To support an external direct API monetization model, you will need a solution with a full-fledged billing engine and likely even a payment gateway. Additionally, applying direct monetization to external users comes with a special requirement: compliance with the Payment Card Industry Data Security Standard (PCI DSS).

The basic concept behind PCI DSS boils down to, “You don’t want to touch credit card numbers.” Cloud-based solutions typically work best because they already have PCI-compliant billing, which occurs on someone else’s servers, freeing your organization from having to care about compliance or certifications. This means that, even if most of the API management deployment is on-premises, the billing part will likely be outsourced to a cloud service, making it a hybrid solution.

Universal Deployment Issues


There are two other key deployment considerations that enterprises will need to address regardless of whether they monetize APIs internally or externally: the scale of operations and time to market.

Scale of operations: Is your market concentrated in a specific region or spread around the globe? Some cloud solutions have options to host gateways in various regions of the world thus enabling you to reach customers in a specific region or even have multiple endpoints serving subscribers based on their location. This can solve both the performance and compliance requirements of your target markets.

Cloud services are also dynamic by nature. This can help you scale up as API usage grows. Additionally, external API programs are by definition less predictable than those for internal use. So using the cloud to scale up or down on-demand and keep your quality of service high - while using only the resources needed - comes in handy.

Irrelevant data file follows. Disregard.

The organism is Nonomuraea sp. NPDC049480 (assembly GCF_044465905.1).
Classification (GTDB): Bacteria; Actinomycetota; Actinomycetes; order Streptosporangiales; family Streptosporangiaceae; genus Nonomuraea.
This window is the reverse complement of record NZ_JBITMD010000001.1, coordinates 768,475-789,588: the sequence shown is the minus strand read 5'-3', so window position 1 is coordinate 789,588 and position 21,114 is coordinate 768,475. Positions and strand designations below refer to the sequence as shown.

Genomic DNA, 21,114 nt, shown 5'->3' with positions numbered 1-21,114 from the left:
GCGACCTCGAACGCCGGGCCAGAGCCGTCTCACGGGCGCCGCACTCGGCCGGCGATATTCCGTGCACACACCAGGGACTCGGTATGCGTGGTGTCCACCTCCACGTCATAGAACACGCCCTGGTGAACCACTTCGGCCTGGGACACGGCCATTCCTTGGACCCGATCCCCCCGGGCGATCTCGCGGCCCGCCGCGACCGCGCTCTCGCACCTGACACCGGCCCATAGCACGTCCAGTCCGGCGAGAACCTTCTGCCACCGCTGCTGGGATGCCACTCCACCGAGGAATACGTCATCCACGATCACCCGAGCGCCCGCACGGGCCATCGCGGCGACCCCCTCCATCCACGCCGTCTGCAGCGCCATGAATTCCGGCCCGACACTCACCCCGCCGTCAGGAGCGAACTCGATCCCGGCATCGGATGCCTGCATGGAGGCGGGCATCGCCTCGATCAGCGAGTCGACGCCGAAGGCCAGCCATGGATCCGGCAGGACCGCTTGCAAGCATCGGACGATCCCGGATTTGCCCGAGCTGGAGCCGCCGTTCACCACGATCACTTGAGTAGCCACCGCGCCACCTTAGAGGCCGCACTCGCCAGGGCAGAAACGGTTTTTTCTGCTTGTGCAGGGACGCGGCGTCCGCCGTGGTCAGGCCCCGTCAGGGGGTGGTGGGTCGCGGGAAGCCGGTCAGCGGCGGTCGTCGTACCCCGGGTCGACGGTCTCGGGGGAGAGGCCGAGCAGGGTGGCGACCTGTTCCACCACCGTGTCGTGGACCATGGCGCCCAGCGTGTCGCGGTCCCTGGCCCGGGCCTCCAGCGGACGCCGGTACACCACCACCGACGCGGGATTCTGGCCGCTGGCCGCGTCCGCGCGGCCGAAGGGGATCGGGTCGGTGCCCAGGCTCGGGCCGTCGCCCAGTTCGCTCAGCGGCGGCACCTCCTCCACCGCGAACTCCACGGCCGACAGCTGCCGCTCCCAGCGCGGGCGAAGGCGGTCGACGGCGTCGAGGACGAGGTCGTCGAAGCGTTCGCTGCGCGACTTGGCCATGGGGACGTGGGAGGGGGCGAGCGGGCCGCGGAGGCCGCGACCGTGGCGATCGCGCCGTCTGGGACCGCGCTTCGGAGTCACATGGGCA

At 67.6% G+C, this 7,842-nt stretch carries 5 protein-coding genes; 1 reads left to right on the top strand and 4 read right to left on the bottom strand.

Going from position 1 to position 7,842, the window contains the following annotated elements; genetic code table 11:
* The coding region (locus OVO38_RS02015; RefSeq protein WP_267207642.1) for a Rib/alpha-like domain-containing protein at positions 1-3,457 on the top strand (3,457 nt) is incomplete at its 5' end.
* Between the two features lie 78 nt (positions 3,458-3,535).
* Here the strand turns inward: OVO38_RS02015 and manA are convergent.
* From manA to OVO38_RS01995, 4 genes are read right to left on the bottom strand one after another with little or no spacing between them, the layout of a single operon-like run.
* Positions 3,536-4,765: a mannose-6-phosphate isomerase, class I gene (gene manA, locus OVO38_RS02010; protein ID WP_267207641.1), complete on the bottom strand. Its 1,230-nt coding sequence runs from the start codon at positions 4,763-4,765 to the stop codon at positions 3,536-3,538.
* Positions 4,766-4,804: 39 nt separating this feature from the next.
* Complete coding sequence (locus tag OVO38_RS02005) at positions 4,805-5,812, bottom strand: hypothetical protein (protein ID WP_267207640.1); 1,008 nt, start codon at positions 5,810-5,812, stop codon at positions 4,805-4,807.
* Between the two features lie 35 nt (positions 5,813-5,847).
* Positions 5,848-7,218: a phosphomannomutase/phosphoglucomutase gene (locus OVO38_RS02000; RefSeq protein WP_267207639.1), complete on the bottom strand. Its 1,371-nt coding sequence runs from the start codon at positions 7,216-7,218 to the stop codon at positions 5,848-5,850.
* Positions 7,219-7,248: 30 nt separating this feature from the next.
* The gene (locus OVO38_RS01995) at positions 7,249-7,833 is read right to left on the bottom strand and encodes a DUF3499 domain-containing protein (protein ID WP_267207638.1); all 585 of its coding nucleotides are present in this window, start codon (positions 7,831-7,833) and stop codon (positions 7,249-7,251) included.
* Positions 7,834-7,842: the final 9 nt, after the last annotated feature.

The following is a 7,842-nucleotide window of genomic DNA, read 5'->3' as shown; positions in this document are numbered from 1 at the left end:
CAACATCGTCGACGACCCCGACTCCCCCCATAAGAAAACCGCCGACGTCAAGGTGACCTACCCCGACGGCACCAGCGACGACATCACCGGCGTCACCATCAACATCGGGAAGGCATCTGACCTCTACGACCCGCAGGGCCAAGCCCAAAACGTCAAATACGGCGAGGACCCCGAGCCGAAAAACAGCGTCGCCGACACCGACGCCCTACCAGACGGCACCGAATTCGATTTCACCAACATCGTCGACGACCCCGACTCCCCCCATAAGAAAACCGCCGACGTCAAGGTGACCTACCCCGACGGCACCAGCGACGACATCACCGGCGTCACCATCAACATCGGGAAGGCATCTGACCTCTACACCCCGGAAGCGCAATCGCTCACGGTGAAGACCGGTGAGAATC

The opposite is also true. Whether you lead a startup or a department within an enterprise willing to start small on a small-scale proof-of-concept pilot, the cloud can be your friend letting you begin with the lowest tier available and upgrading when the program becomes a success.

Time to market: Modern business is moving fast, and early leaders get disproportionate advantages and mindshare. Cloud typically implies a software-as-a-service (SaaS) application that is almost ready to use. So in many cases, going with the cloud means the ability to get your APIs and developer program launched in days rather than months. Significantly, many new businesses are going straight to a 100% cloud deployment because it gives them an affordable, fast ramp into the market.

Meanwhile established businesses with existing functionality to expose as APIs can start with a hybrid approach by quickly subscribing to the missing pieces, such as an API gateway and developer portal in the cloud, and hooking them up to existing on-premises systems. Then as the offering matures and gains acceptance, they can evaluate whether it makes sense to move any existing infrastructure onto either a public or private cloud or conversely to move the whole system on-premises.

To maximize your flexibility, consider API management solutions and supporting functionality that can be deployed both on-premises and in the cloud. In doing so, you can ensure that your deployment decisions will be driven by your business objectives rather than any technology limitations.